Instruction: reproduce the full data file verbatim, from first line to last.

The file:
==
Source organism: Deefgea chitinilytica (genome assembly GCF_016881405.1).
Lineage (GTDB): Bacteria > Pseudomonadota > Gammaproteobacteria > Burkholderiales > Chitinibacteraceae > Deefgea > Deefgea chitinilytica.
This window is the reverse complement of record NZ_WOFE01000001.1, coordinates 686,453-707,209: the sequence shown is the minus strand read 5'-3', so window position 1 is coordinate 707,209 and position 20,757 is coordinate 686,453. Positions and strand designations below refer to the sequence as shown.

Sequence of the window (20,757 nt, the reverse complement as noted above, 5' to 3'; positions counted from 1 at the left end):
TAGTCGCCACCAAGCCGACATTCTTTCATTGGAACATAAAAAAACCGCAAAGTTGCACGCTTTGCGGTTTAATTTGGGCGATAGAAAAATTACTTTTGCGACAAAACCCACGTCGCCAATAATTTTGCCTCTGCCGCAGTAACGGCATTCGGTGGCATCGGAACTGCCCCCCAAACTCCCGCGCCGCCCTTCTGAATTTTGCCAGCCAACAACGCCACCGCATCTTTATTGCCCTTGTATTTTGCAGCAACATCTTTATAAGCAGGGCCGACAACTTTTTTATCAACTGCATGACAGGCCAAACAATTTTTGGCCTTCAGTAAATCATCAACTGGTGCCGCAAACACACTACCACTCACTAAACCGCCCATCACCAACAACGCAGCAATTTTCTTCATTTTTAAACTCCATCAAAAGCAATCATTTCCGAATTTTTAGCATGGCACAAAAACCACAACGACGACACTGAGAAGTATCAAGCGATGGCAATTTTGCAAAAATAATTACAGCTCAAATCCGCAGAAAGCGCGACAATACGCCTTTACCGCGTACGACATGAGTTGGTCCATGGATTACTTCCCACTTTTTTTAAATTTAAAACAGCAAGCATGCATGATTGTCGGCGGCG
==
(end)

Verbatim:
Source organism: Deefgea chitinilytica (genome assembly GCF_016881405.1).
Lineage (GTDB): Bacteria > Pseudomonadota > Gammaproteobacteria > Burkholderiales > Chitinibacteraceae > Deefgea > Deefgea chitinilytica.
This window is the reverse complement of record NZ_WOFE01000001.1, coordinates 686,453-707,209: the sequence shown is the minus strand read 5'-3', so window position 1 is coordinate 707,209 and position 20,757 is coordinate 686,453. Positions and strand designations below refer to the sequence as shown.

Sequence of the window (20,757 nt, the reverse complement as noted above, 5' to 3'; positions counted from 1 at the left end):
TAGTCGCCACCAAGCCGACATTCTTTCATTGGAACATAAAAAAACCGCAAAGTTGCACGCTTTGCGGTTTAATTTGGGCGATAGAAAAATTACTTTTGCGACAAAACCCACGTCGCCAATAATTTTGCCTCTGCCGCAGTAACGGCATTCGGTGGCATCGGAACTGCCCCCCAAACTCCCGCGCCGCCCTTCTGAATTTTGCCAGCCAACAACGCCACCGCATCTTTATTGCCCTTGTATTTTGCAGCAACATCTTTATAAGCAGGGCCGACAACTTTTTTATCAACTGCATGACAGGCCAAACAATTTTTGGCCTTCAGTAAATCATCAACTGGTGCCGCAAACACACTACCACTCACTAAACCGCCCATCACCAACAACGCAGCAATTTTCTTCATTTTTAAACTCCATCAAAAGCAATCATTTCCGAATTTTTAGCATGGCACAAAAACCACAACGACGACACTGAGAAGTATCAAGCGATGGCAATTTTGCAAAAATAATTACAGCTCAAATCCGCAGAAAGCGCGACAATACGCCTTTACCGCGTACGACATGAGTTGGTCCATGGATTACTTCCCACTTTTTTTAAATTTAAAACAGCAAGCATGCATGATTGTCGGCGGCG